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DayZ – Becoming A Criminal

It’s the 12th of February and I’m about ready to put my fist through my computer screen. My progress on DayZ has hit another wall through no fault of my own, with the blame lying solely on the game’s current primitive state. I’m stuck in limbo: after dying an embarrassing death breaking my leg on a deserted beach and having to slowly drown myself to put me out of my misery, every time I respawn I’m simply put back moments before death, with the same broken leg, in the same place. I’m angry at myself for letting this happen, of course, I knew the risks in DayZ and I was playing with fire, but this is ridiculous. It’s really the point where I take serious issue with the Early Access model – if it’s so early that it doesn’t even function yet, it’s not right to take money for it, like selling someone an empty tube of Pringles and saying that there should be some in there, but we don’t know, and they should be added soon, but we’re not sure when. Naturally, I took the evening off to yell about it on Twitter.

Fast forward 48 hours and my compadre Mikey and I are sprinting up a hill away from the scene of a crime. “That was the coolest thing I’ve ever experienced in a video game,” I heard myself say. How did this miraculous turnaround occur? Just what the hell IS DayZ?


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If you’re wondering how I got out of limbo, it took several hours of browsing solutions and throwing shit at the wall until the game finally decided to let me play again. Such is the world of DayZ, since we’re all doing our part in the development of the game, half the experience is hitting up Google, reporting what you find and getting a solution somehow. I stand by the statement that the price for doing the developer such a favour is ludicrous, but nonetheless it’s fascinating to be part of such a vast project, for all its problems.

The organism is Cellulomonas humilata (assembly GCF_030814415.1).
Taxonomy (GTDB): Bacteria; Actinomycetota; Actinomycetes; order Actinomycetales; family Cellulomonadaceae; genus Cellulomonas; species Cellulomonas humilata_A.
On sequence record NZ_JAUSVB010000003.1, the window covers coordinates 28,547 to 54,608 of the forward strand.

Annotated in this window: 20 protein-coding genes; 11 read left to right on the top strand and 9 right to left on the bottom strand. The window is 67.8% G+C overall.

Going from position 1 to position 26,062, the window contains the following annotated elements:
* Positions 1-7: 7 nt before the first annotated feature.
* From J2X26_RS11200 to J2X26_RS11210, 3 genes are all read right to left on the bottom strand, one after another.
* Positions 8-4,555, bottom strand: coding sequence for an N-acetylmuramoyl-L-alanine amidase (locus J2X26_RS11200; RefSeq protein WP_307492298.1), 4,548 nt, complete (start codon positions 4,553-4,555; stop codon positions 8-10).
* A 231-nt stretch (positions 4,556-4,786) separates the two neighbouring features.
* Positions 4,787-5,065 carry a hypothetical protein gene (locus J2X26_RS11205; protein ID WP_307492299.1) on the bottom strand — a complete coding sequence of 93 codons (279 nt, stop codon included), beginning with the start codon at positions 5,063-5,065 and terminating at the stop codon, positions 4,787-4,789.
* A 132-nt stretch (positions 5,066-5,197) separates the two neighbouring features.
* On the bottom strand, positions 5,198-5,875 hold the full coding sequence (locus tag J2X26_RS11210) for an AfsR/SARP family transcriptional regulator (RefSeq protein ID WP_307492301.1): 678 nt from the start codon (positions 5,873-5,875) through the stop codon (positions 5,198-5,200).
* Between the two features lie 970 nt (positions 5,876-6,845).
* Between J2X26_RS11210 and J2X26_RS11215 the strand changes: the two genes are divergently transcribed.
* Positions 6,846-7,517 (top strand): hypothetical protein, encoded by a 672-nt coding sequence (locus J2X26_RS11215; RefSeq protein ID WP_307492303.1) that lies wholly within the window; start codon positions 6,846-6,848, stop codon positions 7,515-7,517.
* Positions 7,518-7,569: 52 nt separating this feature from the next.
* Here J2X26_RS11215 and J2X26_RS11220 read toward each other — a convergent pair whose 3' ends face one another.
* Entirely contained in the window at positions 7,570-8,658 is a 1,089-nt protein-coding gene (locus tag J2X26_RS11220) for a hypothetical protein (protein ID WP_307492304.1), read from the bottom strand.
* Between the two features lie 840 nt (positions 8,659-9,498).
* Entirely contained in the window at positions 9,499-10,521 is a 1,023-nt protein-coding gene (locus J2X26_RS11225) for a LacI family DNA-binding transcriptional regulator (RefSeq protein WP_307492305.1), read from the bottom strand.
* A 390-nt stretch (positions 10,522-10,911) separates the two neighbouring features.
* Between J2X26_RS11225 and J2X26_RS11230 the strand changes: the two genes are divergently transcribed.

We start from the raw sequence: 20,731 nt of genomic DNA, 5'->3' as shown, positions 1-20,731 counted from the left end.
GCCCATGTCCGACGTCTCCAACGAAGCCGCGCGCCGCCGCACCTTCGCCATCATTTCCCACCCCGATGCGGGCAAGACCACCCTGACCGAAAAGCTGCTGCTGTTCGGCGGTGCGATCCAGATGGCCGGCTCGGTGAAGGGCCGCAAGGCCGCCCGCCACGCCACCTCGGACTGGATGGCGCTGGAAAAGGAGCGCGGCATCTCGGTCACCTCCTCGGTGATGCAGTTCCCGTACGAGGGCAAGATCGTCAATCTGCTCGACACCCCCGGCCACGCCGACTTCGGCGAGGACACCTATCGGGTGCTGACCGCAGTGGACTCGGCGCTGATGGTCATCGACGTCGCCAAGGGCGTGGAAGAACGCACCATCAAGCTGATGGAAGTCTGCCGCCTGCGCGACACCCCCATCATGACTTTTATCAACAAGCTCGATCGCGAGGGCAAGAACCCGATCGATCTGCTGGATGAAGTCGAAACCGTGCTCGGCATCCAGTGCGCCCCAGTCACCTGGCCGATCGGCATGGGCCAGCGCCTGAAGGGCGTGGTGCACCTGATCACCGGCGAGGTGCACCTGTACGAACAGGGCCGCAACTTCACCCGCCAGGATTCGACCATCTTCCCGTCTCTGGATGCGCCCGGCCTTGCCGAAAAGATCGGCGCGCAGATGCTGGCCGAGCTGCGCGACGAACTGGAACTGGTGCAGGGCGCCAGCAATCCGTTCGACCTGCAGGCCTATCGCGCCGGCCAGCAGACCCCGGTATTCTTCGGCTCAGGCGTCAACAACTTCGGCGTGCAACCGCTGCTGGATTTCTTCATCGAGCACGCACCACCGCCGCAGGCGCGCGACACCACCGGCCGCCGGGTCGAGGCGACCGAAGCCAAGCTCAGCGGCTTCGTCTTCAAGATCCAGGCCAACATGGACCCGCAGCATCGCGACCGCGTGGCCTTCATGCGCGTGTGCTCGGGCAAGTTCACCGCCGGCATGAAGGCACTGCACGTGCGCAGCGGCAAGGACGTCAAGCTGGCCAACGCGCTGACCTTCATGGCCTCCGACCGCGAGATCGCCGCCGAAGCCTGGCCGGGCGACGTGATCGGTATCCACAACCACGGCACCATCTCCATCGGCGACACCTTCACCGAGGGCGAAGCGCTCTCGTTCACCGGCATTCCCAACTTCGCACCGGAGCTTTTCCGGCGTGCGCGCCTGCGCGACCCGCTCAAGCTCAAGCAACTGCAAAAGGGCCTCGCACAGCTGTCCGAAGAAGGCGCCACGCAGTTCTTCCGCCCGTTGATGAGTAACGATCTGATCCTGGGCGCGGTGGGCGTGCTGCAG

As for the crime, Mikey and I had finally experienced our first proper ‘DayZ moment’. I don’t mean collecting a bag full of food and then falling off a ladder and dying – we’d both had our fair share of those moments, but they become a bit unexceptional after a while. No, we’d finally armed ourselves with a couple of axes, rifles with 5 bullets each and enough gumption and decided to just throw ourselves at the North-East Airfield. To those unversed in DayZ lore, the two airfields are where sportsmanship goes to die: you see a player, you take him down. If we kept waiting to be ready, we never would be, we thought. At first it was going swimmingly, and the place seemed to be deserted. I got a new hat, Mikey got a new backpack; not exactly the armoury of assault rifles and ammo we’d expected, but not a bad haul. It was only when we raided the control tower that it happened – “Wait. There’s someone else in here.”

 

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I’ve never mugged someone; I’d really like to make that clear. I’m not a mugger, a muggist, a mugglifier, or a muggitute. I do not mug, and I do not intend to mug in the future. But there’s something about having to claw through a desolate world for hours collecting scraps to survive that makes non-muggers like myself get desperate. As I found myself pointing a rifle at this other traveller and yelling “FRIENDLY?” repeatedly down the microphone, I noticed it felt completely real. I didn’t want to play it safe and pull the trigger on the guy like I might have done in any other game, because as the past few hours of survival flashed before my eyes, I realise that this guy had just as much to lose. I did what I had to do; forced him to put his gun away, held him up as Mikey raided the other rooms, and even had a relatively friendly (albeit cripplingly tense) conversation with the guy, but it was hard to keep a lid on how thrilling the entire situation was. My hands were shaking, my brain calculating at a mile a minute.

Is it wrong? Is it nasty that what gives me the biggest rush to remember is how clearly rattled the guy sounded with a gun to his head? The idea of doing it in real life makes me feel sick, but dipping a toe into that world will stick with me. It wasn’t just a power rush, but just a rush in general – how did this clunky game full of bugs and inconsistencies forge such a powerful experience? There’s a certain magic, and I’m yet to truly put my finger on it. The only thing I can do is wander on, waiting for my next standoff. Maybe I’ll get shot this time.

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